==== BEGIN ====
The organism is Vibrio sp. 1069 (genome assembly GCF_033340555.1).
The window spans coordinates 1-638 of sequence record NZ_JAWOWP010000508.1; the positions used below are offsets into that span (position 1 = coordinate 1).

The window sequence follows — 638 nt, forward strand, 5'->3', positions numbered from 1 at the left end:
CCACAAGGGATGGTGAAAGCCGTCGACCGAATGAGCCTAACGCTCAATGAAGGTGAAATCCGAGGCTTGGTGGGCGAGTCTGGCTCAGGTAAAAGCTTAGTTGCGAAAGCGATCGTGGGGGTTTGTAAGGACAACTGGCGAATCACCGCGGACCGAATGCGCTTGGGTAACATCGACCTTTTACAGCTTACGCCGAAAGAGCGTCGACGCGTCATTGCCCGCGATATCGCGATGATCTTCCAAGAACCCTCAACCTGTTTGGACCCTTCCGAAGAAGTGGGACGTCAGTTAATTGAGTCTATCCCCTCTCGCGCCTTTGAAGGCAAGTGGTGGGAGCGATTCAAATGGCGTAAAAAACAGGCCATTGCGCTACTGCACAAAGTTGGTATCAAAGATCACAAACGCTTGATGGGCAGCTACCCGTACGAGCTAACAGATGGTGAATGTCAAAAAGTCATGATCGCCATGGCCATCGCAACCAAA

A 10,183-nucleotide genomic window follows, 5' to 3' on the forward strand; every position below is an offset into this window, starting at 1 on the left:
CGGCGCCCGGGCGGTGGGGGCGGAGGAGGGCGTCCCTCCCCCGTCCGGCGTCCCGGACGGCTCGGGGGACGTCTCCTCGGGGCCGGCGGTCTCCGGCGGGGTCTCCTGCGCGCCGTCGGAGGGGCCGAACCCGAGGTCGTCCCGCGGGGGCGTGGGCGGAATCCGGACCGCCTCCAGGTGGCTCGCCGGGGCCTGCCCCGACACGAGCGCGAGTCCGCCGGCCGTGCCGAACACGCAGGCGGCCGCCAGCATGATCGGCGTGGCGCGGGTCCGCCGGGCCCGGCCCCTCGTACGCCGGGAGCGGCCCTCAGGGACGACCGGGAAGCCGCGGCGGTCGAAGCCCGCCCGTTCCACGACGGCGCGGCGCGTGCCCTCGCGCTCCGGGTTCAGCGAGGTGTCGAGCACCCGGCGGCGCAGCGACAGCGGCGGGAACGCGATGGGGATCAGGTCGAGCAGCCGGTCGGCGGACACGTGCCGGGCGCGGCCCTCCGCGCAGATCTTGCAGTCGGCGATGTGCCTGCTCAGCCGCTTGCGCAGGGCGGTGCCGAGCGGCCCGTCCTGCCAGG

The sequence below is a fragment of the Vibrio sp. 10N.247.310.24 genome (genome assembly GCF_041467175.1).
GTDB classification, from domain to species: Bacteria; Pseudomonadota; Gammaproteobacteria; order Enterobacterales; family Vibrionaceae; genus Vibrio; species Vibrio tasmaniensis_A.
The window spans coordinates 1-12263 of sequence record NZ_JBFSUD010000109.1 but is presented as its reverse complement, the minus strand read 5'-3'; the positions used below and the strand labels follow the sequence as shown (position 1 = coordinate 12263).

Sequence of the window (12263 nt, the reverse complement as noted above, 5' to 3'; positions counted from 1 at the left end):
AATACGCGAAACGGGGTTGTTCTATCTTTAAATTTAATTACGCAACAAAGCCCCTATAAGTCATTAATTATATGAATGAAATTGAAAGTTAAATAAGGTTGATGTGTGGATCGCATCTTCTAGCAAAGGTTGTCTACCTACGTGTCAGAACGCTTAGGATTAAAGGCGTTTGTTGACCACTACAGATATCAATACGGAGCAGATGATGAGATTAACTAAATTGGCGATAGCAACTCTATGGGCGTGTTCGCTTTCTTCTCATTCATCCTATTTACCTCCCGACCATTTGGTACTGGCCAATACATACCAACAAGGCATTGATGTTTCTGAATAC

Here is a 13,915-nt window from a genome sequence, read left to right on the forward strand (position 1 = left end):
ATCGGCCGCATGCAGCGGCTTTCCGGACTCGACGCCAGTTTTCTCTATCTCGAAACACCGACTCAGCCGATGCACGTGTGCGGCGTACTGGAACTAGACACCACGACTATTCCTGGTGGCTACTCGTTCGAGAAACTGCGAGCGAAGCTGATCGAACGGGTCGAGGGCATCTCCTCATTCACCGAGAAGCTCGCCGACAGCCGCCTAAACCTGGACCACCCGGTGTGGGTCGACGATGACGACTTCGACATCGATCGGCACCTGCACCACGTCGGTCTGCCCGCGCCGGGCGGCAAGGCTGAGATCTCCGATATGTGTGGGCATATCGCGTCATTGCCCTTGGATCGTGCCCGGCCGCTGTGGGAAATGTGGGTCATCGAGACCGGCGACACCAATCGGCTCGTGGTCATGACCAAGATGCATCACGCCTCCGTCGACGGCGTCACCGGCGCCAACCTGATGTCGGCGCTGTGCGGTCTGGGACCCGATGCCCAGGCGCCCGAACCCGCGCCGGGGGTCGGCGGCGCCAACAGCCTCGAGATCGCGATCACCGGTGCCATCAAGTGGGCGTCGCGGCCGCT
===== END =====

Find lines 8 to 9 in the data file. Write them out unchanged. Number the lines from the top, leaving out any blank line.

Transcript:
GTDB classification, from domain to species: Bacteria; Pseudomonadota; Gammaproteobacteria; order Enterobacterales; family Vibrionaceae; genus Vibrio; species Vibrio tasmaniensis_A.
The window spans coordinates 1-12263 of sequence record NZ_JBFSUD010000109.1 but is presented as its reverse complement, the minus strand read 5'-3'; the positions used below and the strand labels follow the sequence as shown (position 1 = coordinate 12263).